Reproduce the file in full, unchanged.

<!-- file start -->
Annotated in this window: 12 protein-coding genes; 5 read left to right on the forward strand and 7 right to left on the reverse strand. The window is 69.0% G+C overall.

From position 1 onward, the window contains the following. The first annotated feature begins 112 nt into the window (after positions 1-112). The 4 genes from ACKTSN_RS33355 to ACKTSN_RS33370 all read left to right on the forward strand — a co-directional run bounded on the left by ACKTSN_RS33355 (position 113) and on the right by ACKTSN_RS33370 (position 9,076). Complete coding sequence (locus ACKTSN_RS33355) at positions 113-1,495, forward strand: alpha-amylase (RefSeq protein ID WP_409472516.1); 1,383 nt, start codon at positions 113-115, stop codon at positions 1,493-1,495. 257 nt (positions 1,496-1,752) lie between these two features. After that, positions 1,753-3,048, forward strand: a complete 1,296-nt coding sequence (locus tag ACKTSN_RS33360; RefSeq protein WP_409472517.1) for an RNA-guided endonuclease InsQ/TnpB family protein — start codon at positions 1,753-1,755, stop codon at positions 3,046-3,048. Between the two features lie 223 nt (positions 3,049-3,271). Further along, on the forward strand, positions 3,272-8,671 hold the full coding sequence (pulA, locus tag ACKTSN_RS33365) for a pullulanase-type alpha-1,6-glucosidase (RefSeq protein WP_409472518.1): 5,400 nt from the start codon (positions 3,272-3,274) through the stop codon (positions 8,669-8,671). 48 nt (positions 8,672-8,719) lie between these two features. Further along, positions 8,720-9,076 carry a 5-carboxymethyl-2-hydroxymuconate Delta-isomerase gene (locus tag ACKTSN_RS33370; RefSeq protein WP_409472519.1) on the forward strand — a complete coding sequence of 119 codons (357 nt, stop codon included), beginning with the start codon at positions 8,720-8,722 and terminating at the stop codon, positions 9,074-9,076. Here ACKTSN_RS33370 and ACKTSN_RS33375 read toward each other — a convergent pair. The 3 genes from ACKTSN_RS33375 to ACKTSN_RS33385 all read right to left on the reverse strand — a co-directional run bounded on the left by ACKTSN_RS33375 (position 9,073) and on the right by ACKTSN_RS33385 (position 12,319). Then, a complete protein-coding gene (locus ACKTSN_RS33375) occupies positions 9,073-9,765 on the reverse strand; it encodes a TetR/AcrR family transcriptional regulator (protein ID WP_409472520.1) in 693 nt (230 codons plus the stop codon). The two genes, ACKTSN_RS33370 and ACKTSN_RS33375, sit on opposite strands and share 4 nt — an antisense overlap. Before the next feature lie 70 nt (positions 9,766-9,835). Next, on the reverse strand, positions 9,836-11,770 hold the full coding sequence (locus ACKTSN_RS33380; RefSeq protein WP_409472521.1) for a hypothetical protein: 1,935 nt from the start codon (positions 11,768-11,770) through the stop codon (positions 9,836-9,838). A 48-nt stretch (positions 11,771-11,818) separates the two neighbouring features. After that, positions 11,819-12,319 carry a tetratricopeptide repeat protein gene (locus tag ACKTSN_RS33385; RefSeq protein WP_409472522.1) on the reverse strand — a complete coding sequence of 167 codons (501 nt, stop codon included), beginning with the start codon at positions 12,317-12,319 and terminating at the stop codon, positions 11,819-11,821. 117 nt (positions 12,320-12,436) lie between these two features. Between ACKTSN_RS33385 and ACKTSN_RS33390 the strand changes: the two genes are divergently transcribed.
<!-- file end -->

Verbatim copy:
Annotated in this window: 12 protein-coding genes; 5 read left to right on the forward strand and 7 right to left on the reverse strand. The window is 69.0% G+C overall.

From position 1 onward, the window contains the following. The first annotated feature begins 112 nt into the window (after positions 1-112). The 4 genes from ACKTSN_RS33355 to ACKTSN_RS33370 all read left to right on the forward strand — a co-directional run bounded on the left by ACKTSN_RS33355 (position 113) and on the right by ACKTSN_RS33370 (position 9,076). Complete coding sequence (locus ACKTSN_RS33355) at positions 113-1,495, forward strand: alpha-amylase (RefSeq protein ID WP_409472516.1); 1,383 nt, start codon at positions 113-115, stop codon at positions 1,493-1,495. 257 nt (positions 1,496-1,752) lie between these two features. After that, positions 1,753-3,048, forward strand: a complete 1,296-nt coding sequence (locus tag ACKTSN_RS33360; RefSeq protein WP_409472517.1) for an RNA-guided endonuclease InsQ/TnpB family protein — start codon at positions 1,753-1,755, stop codon at positions 3,046-3,048. Between the two features lie 223 nt (positions 3,049-3,271). Further along, on the forward strand, positions 3,272-8,671 hold the full coding sequence (pulA, locus tag ACKTSN_RS33365) for a pullulanase-type alpha-1,6-glucosidase (RefSeq protein WP_409472518.1): 5,400 nt from the start codon (positions 3,272-3,274) through the stop codon (positions 8,669-8,671). 48 nt (positions 8,672-8,719) lie between these two features. Further along, positions 8,720-9,076 carry a 5-carboxymethyl-2-hydroxymuconate Delta-isomerase gene (locus tag ACKTSN_RS33370; RefSeq protein WP_409472519.1) on the forward strand — a complete coding sequence of 119 codons (357 nt, stop codon included), beginning with the start codon at positions 8,720-8,722 and terminating at the stop codon, positions 9,074-9,076. Here ACKTSN_RS33370 and ACKTSN_RS33375 read toward each other — a convergent pair. The 3 genes from ACKTSN_RS33375 to ACKTSN_RS33385 all read right to left on the reverse strand — a co-directional run bounded on the left by ACKTSN_RS33375 (position 9,073) and on the right by ACKTSN_RS33385 (position 12,319). Then, a complete protein-coding gene (locus ACKTSN_RS33375) occupies positions 9,073-9,765 on the reverse strand; it encodes a TetR/AcrR family transcriptional regulator (protein ID WP_409472520.1) in 693 nt (230 codons plus the stop codon). The two genes, ACKTSN_RS33370 and ACKTSN_RS33375, sit on opposite strands and share 4 nt — an antisense overlap. Before the next feature lie 70 nt (positions 9,766-9,835). Next, on the reverse strand, positions 9,836-11,770 hold the full coding sequence (locus ACKTSN_RS33380; RefSeq protein WP_409472521.1) for a hypothetical protein: 1,935 nt from the start codon (positions 11,768-11,770) through the stop codon (positions 9,836-9,838). A 48-nt stretch (positions 11,771-11,818) separates the two neighbouring features. After that, positions 11,819-12,319 carry a tetratricopeptide repeat protein gene (locus tag ACKTSN_RS33385; RefSeq protein WP_409472522.1) on the reverse strand — a complete coding sequence of 167 codons (501 nt, stop codon included), beginning with the start codon at positions 12,317-12,319 and terminating at the stop codon, positions 11,819-11,821. 117 nt (positions 12,320-12,436) lie between these two features. Between ACKTSN_RS33385 and ACKTSN_RS33390 the strand changes: the two genes are divergently transcribed.